Monthly Archives: May 2018

Walking Yonge

I ventured up Yonge Street today and visited the two makeshift memorials which are still drawing a steady stream of visitors. Retracing last week’s trail of destruction I passed by two addresses where my forebears in this land had settled and farmed. The farmhouse of one of those properties continues as a museum, the Gibson House, where Peter Silas Gibson and his wife Eliza Jane Holmes raised their ten children. I learned the museum staff safely shepherded a class of young school children out immediately after last week’s attack without the children being aware of the danger. The museum staff and the teachers bore the stress in silence. It is people like that who make this city so wonderful.








The memorial at the south-east corner of Yonge and Finch, where yesterday the Prime Minister and Premier signed the guestbook, sits on what was once the corner of the farmland owned by my great-grandfather, David Gibson Holmes and his wife, Ellen Harriet Lanning. I couldn’t help but wonder what those farming ancestors would think if they could come back for a day and see what had unfolded on their street, but it was hard enough for me to make any sense of it.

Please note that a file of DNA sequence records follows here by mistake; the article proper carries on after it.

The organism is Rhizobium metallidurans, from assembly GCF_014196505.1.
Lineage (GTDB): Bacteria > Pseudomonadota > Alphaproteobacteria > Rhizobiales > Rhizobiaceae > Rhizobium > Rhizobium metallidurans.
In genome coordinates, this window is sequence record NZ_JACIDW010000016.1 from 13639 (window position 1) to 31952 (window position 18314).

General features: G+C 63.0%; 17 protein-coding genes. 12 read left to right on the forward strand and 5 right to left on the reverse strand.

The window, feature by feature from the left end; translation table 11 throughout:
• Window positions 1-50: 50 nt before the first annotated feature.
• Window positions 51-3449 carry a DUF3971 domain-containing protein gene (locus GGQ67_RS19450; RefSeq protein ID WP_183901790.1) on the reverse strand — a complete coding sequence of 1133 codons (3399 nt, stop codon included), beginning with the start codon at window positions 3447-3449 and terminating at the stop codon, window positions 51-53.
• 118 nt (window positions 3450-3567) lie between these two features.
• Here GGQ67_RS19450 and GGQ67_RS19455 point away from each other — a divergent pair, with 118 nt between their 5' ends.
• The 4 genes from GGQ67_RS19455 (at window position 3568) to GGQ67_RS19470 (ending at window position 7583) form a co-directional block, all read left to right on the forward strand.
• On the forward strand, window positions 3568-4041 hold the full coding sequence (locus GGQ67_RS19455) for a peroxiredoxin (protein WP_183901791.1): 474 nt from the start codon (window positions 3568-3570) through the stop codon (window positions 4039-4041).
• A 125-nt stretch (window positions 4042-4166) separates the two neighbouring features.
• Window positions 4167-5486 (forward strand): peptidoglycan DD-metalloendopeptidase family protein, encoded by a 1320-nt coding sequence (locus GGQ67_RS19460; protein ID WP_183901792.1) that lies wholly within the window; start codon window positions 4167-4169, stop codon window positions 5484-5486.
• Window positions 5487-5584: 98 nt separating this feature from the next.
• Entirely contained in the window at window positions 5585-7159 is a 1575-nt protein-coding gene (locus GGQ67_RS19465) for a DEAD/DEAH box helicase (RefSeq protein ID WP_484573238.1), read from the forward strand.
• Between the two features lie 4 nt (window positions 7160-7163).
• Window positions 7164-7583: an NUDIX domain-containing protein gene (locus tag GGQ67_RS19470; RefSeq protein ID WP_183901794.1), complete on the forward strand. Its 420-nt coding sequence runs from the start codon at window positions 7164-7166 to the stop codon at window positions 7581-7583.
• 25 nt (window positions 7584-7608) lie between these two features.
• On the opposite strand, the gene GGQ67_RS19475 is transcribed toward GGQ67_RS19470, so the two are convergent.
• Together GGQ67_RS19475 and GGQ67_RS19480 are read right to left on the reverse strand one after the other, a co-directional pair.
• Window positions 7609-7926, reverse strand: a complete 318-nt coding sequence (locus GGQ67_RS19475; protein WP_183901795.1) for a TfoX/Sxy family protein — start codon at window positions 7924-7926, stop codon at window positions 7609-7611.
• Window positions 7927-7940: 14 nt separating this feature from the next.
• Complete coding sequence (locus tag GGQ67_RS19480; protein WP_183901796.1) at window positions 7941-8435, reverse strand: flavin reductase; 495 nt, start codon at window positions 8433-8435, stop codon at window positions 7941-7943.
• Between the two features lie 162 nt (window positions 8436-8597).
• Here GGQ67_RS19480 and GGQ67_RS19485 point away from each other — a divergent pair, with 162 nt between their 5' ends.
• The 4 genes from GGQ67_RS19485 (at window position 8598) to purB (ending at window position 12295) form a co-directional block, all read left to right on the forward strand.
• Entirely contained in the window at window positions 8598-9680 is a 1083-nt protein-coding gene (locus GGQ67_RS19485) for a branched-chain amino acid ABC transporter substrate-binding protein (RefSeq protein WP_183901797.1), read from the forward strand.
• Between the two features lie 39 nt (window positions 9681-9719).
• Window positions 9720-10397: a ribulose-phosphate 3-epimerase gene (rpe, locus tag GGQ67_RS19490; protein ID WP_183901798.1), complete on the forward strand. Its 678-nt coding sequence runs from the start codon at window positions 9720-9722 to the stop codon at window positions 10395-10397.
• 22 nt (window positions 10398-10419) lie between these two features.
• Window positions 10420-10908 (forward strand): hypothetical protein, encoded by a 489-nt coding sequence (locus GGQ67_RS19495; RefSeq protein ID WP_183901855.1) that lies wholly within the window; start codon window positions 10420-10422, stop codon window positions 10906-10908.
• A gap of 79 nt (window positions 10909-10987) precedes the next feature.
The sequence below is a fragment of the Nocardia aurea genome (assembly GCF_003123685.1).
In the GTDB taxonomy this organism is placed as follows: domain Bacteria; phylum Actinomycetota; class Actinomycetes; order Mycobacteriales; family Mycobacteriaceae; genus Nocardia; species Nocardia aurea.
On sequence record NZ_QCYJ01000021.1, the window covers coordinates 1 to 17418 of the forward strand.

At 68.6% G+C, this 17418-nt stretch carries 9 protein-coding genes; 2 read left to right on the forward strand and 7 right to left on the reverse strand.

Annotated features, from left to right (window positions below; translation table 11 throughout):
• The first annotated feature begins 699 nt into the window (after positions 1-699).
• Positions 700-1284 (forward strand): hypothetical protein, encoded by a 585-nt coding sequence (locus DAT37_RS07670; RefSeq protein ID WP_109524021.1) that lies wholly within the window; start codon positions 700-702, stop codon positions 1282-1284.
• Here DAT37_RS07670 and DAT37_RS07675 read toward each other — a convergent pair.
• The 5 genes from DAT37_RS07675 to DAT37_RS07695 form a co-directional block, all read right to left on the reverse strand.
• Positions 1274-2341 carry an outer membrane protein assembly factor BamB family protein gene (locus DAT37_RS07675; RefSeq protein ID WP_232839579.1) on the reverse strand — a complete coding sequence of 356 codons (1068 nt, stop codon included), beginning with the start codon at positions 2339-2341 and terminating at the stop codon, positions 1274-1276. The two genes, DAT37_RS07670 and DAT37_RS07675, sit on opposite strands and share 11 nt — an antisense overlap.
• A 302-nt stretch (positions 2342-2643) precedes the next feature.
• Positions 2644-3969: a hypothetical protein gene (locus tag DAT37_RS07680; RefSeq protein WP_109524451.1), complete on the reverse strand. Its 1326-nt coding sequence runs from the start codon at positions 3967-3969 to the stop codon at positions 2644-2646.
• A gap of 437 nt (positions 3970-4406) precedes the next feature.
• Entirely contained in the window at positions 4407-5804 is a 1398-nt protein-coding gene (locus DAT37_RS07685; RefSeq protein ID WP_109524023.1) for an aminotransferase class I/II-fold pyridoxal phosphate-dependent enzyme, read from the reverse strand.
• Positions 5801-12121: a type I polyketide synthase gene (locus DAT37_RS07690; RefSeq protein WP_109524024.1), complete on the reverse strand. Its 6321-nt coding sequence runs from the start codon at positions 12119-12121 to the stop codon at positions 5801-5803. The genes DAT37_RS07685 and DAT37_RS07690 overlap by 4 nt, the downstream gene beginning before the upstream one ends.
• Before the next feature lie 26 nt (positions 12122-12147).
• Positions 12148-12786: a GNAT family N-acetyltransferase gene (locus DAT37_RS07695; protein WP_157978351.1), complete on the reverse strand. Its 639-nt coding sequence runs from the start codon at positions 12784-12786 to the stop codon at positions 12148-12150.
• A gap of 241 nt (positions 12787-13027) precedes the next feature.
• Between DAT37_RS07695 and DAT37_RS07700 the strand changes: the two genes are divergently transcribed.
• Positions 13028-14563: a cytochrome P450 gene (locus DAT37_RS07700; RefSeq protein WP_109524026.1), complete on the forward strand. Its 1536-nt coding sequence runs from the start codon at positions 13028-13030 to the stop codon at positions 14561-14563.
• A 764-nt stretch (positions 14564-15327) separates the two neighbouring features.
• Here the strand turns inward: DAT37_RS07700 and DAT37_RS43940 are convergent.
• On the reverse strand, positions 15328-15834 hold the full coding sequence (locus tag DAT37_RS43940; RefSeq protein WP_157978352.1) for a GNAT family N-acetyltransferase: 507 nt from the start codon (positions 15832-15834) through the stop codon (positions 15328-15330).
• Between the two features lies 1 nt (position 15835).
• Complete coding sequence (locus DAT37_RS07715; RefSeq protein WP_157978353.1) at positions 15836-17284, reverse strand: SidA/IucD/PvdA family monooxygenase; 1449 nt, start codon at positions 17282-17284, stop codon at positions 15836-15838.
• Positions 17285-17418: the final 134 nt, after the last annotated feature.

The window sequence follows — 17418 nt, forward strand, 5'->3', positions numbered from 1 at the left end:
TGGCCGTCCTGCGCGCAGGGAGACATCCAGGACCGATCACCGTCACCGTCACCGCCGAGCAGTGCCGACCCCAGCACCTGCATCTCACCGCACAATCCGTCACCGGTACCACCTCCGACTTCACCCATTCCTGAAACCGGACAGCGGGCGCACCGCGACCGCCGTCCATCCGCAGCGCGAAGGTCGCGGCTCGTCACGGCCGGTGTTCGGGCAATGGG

Interestingly, Ellen Harriet Lanning’s parents, Charles Lanning and Harriet McEwan, are not only my great-great grandparents but also the great-grandparents of Canon Peter Walker who presided with me at the Churches on-the-Hill Prayer Vigil. Yet it was standing at the memorial with people of many races, religions, and languages, it dawned on me afresh, we are all related. The sooner that sinks in to our collective soul, the better off this world will be.